Digestive Problems

Peptic Ulcers: Three supplements address the cause

Date: 21 March, 2006

Peptic ulcers, which can affect both the stomach (gastric ulcers) and the first part of the small intestine (duodenal ulcers), blight the lives of millions of people. Duodenal ulcers are more common than gastric ulcers and usually occur in people aged 20 to 45, particularly men. Gastric ulcers are more common in people over the age of 50.

Approximately 1 in 8 people in the UK develop a peptic ulcer at some time in their lives.

H. pylori is present in half of all middle-aged people in the UK
Ulcers are sores or holes in the lining of an organ. They look like small, red craters.

As we all know, the stomach produces acid to break down food during the digestive process. The stomach and upper part of the small intestine are protected from the acid by a lining of sticky fluid (mucus).

Ulcers occur when the lining is damaged and exposes the sensitive tissue underneath to the acid. Over time, this irritation of the wall tissue in the stomach and duodenum may cause an ulcer to form.

The bacterium, Helicobacter Pylori (H. pylori) is responsible for creating most peptic ulcers by weakening the protective coating of the stomach and duodenum (the section of intestine just below the stomach), allowing acid to irritate the sensitive stomach lining.

H. Pylori is a very common infection in humans. According to the NHS, it is present in about half of all middle-aged people in the UK, although few develop ulcers. However, scientists are not sure why H. Pylori does not cause ulcers in every infected person.

So, the best way to prevent an ulcer from developing is to go straight for the cause – H. pylori. 
Natural remedies can banish ulcers safely and effectively
One of the most effective natural remedies is deglycyrrhizinated liquorice (DGL). DGL is liquorice from which an ingredient called glycyrrhizin (which can cause high blood pressure and water retention) has been removed.

DGL has an amazing ability to heal ulcers – it stimulates the normal defence mechanisms against ulcer formation, increases the quality and quantity of protective substances that are secreted to line the digestive tract and there is some evidence that it inhibits the growth of the bacterium H pylori – and has compared favourably in clinical trials against the conventional anti-ulcer drug Tagamet (cimetidine). Chewable tablets of DGL appear to be more effective than capsules, and the recommended dose is 250 to 500mg 15 minutes before each meal and an hour before bedtime.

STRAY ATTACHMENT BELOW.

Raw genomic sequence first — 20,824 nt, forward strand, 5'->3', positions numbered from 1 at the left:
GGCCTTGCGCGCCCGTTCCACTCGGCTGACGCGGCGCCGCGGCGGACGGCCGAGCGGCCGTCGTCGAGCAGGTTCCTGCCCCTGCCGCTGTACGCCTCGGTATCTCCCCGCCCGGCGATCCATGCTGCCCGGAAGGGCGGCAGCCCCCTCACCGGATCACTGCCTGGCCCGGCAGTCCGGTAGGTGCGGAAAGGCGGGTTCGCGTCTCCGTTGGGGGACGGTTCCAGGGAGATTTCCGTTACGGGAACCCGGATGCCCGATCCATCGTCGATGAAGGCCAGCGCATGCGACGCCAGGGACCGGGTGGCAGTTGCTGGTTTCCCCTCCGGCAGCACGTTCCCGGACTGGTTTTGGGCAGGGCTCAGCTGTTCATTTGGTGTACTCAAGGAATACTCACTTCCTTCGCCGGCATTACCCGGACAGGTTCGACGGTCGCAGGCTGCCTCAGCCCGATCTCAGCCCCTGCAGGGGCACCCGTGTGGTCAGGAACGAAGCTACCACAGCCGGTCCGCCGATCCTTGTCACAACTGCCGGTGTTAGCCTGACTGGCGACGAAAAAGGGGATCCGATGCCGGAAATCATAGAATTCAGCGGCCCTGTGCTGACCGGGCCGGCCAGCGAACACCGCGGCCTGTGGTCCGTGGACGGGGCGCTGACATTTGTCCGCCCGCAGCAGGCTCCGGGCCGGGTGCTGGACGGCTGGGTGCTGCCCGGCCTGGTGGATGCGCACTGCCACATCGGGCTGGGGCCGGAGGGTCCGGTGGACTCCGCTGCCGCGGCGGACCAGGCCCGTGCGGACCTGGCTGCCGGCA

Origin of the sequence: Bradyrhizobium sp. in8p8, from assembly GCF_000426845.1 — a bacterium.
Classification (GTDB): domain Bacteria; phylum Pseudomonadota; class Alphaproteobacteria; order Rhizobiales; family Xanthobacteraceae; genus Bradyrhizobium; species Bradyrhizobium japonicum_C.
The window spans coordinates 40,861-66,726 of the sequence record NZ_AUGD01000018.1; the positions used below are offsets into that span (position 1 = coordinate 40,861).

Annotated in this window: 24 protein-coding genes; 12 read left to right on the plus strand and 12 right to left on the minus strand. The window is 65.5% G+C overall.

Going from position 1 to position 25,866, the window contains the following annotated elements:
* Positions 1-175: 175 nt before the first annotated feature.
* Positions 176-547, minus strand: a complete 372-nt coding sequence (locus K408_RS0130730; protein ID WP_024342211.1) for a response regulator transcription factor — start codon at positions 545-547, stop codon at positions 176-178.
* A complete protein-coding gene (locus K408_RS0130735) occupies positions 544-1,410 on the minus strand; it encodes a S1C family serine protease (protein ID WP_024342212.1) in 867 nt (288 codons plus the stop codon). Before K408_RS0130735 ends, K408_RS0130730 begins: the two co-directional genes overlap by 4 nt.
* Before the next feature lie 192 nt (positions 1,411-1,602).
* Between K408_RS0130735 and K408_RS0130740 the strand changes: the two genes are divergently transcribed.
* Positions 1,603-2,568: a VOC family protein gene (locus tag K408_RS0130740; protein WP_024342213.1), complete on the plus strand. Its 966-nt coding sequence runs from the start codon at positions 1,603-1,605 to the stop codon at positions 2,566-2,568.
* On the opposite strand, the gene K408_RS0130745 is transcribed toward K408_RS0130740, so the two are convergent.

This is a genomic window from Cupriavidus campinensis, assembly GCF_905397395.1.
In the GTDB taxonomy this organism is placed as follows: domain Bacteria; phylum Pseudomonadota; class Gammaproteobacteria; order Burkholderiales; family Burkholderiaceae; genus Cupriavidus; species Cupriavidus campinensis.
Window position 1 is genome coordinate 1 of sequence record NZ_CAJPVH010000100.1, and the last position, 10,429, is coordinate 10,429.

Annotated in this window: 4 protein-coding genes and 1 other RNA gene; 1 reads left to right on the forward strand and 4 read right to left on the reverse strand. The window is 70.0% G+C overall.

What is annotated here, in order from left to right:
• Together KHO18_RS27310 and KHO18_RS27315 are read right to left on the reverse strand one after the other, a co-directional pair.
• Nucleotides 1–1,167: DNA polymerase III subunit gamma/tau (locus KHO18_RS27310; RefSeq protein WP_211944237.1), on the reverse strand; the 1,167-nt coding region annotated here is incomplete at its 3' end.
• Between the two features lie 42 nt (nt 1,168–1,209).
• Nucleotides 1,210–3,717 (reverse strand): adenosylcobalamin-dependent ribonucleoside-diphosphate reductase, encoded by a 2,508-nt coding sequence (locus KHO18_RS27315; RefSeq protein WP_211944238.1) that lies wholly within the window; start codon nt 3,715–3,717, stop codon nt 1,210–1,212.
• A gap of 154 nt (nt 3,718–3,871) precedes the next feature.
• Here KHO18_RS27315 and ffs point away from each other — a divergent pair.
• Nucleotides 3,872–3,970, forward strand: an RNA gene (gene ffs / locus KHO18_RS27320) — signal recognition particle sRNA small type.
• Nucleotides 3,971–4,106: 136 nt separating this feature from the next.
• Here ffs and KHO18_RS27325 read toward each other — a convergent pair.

A natural resin called mastic gum, from the tree Pistachia lentiscus, has been shown to effectively eradicate H. pylori and even to kill those strains that are resistant to antibiotics.

In one placebo-controlled clinical trial, a staggering 80 percent of patients taking a gram of mastic gum a day reported an improvement in their overall symptoms. In the same trial, endoscopy (where a telescopic camera tube is inserted down the digestive tract) revealed that normal cells were replacing ulcerated areas in 70 percent of those who had taken mastic gum. Mastic gum is available a supplement under the name ‘Mastika.’ Take four 250mg capsules before bed.

Several other natural supplements have been shown to assist in healing ulcers or in killing H. pylori. Bioflavonoids such as quercetin not only inhibit the growth of H. pylori, but also have anti-inflammatory properties that help ease ulcer pain.

Dont let the pain and discomfort of an ulcer rule your life. These alternatives could help you attack the cause of your ulcer and take back control of your life.

…and another thing
New research has found that food can lower cholesterol just as well as prescription medications.

According to researchers at the University of Toronto, eating a certain ‘portfolio’ of foods including fish, oatmeal, almonds and lean meats can help reduce artery-clogging LDL cholesterol as much as statin drugs.

‘This study is exciting because it shows an effective dietary approach to lowering cholesterol isn’t as hard or as intimidating as we previously thought it was,’ commented study co-author Dr David Jenkins.

So before you get a prescription filled for statin drugs, talk to your doctor about trying a dietary approach to lower your cholesterol first.

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  1. Elmarie Posted April 18, 2010

    I suffer from peptic ulcers, I will try your advice here and see if does any good. Thank you.

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